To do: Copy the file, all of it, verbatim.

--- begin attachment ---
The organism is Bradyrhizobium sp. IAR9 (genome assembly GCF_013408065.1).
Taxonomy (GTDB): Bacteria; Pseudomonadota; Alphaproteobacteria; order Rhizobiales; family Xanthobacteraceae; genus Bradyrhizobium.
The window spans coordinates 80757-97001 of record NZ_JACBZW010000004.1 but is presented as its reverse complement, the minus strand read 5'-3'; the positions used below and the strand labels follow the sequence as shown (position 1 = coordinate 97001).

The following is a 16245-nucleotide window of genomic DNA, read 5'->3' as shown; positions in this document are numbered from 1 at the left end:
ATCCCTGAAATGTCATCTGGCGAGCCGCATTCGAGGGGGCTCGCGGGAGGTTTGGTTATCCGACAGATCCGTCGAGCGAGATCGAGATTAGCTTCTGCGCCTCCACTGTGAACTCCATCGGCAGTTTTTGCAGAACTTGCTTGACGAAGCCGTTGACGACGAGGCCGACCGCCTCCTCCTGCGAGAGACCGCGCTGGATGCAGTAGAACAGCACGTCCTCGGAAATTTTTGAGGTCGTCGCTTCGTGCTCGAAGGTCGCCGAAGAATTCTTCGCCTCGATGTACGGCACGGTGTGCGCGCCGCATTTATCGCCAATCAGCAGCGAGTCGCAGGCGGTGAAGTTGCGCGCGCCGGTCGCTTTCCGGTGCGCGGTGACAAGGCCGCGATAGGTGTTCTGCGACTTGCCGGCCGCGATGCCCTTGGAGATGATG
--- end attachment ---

The organism is Bradyrhizobium sp. IAR9 (genome assembly GCF_013408065.1).
Taxonomy (GTDB): Bacteria; Pseudomonadota; Alphaproteobacteria; order Rhizobiales; family Xanthobacteraceae; genus Bradyrhizobium.
The window spans coordinates 80757-97001 of record NZ_JACBZW010000004.1 but is presented as its reverse complement, the minus strand read 5'-3'; the positions used below and the strand labels follow the sequence as shown (position 1 = coordinate 97001).

The following is a 16245-nucleotide window of genomic DNA, read 5'->3' as shown; positions in this document are numbered from 1 at the left end:
ATCCCTGAAATGTCATCTGGCGAGCCGCATTCGAGGGGGCTCGCGGGAGGTTTGGTTATCCGACAGATCCGTCGAGCGAGATCGAGATTAGCTTCTGCGCCTCCACTGTGAACTCCATCGGCAGTTTTTGCAGAACTTGCTTGACGAAGCCGTTGACGACGAGGCCGACCGCCTCCTCCTGCGAGAGACCGCGCTGGATGCAGTAGAACAGCACGTCCTCGGAAATTTTTGAGGTCGTCGCTTCGTGCTCGAAGGTCGCCGAAGAATTCTTCGCCTCGATGTACGGCACGGTGTGCGCGCCGCATTTATCGCCAATCAGCAGCGAGTCGCAGGCGGTGAAGTTGCGCGCGCCGGTCGCTTTCCGGTGCGCGGTGACAAGGCCGCGATAGGTGTTCTGCGACTTGCCGGCCGCGATGCCCTTGGAGATGATG